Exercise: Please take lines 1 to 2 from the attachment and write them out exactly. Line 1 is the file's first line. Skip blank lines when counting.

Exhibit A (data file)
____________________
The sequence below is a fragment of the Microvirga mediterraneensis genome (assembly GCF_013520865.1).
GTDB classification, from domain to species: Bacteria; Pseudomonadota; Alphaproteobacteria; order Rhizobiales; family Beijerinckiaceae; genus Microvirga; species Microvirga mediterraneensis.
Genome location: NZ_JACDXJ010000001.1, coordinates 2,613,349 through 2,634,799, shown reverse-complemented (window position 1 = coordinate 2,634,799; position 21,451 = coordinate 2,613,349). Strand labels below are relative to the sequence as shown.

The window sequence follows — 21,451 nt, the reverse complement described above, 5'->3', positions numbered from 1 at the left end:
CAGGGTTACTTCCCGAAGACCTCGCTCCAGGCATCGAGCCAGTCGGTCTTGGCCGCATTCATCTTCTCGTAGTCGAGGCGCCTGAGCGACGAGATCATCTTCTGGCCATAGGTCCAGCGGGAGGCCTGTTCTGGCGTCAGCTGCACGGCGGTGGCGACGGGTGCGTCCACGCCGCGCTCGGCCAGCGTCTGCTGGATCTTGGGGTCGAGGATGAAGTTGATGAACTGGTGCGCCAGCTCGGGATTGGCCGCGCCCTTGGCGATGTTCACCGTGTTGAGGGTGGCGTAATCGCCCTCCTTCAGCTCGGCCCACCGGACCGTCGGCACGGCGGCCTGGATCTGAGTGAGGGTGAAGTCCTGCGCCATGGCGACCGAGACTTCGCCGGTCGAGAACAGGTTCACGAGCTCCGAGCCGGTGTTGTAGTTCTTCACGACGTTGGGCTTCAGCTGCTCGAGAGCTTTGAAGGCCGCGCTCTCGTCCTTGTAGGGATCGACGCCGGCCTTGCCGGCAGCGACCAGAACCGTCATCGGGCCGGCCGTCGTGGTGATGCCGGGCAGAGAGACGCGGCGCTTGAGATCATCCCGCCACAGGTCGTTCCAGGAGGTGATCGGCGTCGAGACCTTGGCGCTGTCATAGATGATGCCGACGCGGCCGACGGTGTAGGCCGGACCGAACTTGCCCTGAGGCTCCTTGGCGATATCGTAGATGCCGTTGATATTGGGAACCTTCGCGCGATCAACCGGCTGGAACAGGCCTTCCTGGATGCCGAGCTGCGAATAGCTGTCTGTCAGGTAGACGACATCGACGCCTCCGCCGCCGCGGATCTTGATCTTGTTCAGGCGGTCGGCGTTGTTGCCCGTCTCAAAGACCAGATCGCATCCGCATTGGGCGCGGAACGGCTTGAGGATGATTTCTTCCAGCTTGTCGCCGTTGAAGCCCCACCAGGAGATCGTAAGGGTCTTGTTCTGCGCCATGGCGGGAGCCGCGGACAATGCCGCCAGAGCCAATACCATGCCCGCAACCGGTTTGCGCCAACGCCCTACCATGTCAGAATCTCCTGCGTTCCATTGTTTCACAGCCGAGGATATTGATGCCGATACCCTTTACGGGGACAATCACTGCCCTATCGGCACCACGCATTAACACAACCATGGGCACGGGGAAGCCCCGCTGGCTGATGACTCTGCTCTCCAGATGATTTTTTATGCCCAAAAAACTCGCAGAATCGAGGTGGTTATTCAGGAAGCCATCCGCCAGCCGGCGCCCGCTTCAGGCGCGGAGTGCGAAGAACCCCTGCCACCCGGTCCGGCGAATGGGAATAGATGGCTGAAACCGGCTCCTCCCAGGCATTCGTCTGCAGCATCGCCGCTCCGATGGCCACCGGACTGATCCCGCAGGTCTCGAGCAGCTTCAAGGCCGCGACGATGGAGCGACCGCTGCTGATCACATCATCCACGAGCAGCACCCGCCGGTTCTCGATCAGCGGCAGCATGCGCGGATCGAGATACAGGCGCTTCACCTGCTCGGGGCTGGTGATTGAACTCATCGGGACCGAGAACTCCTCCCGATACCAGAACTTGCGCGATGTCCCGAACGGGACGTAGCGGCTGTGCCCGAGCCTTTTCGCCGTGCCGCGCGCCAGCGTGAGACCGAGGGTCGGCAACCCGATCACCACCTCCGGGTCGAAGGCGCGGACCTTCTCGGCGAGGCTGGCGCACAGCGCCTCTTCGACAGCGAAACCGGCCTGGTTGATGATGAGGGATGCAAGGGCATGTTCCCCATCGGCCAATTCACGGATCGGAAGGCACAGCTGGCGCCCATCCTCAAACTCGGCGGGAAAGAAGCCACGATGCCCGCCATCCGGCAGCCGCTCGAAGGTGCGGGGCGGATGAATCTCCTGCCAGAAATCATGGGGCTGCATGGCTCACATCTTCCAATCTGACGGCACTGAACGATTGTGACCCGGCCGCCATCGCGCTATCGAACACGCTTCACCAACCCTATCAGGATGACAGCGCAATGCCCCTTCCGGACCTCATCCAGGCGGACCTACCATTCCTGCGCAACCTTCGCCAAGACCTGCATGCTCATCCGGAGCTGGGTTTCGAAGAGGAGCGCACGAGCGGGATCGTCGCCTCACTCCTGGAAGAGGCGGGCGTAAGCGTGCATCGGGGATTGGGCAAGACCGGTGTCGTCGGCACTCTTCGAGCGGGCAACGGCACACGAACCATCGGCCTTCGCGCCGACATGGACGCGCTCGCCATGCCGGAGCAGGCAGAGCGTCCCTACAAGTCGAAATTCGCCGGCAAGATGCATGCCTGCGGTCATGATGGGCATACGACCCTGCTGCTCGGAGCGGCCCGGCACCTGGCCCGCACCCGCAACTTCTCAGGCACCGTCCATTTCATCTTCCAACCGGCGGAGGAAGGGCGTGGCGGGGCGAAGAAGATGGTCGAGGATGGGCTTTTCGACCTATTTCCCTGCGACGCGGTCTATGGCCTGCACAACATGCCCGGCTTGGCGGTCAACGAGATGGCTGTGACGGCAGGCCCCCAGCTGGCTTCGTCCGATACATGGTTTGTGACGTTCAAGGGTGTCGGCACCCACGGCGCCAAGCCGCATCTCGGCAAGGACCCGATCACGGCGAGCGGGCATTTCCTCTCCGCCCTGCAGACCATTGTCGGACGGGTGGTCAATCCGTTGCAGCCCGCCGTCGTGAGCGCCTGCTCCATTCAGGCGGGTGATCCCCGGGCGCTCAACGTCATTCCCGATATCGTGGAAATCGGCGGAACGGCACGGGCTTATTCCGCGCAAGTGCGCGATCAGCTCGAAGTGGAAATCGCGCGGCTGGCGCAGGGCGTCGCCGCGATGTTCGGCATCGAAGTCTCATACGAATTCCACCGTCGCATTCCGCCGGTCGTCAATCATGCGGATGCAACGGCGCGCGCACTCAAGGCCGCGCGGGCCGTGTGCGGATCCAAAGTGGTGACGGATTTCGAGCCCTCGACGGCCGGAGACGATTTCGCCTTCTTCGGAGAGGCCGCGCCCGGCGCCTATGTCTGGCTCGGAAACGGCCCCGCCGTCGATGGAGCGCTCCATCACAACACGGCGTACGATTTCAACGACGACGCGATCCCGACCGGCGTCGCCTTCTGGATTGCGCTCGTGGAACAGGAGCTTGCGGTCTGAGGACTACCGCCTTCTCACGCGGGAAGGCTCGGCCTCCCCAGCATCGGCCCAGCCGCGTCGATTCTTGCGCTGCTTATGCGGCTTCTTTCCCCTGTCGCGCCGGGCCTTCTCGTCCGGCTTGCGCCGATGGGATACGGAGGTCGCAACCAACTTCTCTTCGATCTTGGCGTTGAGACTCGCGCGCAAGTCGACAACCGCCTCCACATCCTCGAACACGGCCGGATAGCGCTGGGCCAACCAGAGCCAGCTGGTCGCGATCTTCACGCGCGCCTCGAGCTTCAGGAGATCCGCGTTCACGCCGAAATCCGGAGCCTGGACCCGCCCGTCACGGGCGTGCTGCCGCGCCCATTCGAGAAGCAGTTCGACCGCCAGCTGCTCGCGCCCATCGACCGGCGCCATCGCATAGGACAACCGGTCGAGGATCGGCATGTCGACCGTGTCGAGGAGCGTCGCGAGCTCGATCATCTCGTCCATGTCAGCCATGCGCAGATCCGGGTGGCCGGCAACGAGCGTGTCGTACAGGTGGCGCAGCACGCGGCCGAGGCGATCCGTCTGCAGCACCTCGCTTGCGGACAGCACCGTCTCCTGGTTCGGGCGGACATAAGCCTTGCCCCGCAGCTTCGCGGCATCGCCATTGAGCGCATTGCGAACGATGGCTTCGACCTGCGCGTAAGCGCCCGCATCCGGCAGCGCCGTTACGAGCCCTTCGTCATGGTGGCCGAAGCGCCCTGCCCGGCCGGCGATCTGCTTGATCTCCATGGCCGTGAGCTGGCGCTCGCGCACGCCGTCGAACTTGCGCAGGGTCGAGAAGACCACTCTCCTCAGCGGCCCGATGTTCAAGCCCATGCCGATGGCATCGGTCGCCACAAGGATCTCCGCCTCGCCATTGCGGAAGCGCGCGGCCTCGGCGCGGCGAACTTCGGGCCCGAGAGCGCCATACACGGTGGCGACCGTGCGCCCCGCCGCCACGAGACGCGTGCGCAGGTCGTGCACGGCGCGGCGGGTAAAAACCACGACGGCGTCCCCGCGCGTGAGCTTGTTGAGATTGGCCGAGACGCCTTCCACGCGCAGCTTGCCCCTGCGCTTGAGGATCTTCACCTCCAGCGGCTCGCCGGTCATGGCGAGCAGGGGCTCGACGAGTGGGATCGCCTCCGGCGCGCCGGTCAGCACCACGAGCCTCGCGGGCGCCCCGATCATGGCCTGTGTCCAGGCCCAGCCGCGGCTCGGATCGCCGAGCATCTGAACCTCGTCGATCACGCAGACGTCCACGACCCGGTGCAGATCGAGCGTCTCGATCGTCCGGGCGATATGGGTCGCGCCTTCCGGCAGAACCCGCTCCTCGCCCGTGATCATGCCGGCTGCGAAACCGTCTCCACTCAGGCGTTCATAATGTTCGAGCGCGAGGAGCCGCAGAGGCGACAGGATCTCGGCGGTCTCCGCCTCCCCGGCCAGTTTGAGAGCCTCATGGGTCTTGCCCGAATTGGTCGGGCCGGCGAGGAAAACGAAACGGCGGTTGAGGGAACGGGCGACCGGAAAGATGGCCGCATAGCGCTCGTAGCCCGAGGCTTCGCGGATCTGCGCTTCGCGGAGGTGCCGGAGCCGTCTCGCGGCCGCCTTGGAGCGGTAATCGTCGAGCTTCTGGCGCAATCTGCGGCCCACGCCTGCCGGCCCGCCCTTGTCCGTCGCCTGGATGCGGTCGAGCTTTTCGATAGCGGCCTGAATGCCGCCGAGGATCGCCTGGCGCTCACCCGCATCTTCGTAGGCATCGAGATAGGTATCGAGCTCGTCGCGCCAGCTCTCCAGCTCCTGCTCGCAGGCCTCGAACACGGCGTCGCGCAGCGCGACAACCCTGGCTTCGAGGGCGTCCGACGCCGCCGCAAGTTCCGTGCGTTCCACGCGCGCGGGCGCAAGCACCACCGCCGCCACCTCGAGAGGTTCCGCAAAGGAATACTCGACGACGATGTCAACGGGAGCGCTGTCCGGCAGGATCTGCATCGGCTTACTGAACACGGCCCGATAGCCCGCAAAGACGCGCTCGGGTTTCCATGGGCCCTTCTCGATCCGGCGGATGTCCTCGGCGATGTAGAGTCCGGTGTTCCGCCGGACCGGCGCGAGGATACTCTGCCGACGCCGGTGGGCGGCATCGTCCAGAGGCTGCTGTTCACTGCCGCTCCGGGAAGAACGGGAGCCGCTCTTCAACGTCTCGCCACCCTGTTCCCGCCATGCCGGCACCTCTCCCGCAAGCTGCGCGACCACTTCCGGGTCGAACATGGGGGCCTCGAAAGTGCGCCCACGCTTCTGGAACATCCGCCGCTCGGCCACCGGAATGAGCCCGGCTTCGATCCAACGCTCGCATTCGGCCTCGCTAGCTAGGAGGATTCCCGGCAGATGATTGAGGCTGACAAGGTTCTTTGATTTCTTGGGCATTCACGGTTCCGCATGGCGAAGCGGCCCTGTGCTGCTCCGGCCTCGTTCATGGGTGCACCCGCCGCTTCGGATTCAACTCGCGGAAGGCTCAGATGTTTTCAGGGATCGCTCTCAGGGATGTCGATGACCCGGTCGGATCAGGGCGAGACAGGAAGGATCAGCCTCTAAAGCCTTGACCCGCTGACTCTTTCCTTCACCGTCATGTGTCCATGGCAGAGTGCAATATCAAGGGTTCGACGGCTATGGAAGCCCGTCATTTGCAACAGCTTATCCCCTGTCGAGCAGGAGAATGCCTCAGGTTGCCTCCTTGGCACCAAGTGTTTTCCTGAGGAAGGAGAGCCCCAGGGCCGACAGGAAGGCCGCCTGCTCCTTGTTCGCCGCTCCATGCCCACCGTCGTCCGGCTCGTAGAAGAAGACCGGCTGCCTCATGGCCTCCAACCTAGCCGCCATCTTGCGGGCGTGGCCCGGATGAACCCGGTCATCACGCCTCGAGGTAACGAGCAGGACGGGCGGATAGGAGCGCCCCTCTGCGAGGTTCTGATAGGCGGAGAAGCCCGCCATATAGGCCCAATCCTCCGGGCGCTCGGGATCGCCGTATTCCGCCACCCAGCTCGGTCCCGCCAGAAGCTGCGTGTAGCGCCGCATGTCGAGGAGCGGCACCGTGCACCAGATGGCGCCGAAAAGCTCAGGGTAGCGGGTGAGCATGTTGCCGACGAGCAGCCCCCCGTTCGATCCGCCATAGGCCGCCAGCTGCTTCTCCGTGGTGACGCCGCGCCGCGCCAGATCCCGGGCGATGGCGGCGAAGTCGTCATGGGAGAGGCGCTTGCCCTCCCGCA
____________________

The sequence below is a fragment of the Microvirga mediterraneensis genome (assembly GCF_013520865.1).
GTDB classification, from domain to species: Bacteria; Pseudomonadota; Alphaproteobacteria; order Rhizobiales; family Beijerinckiaceae; genus Microvirga; species Microvirga mediterraneensis.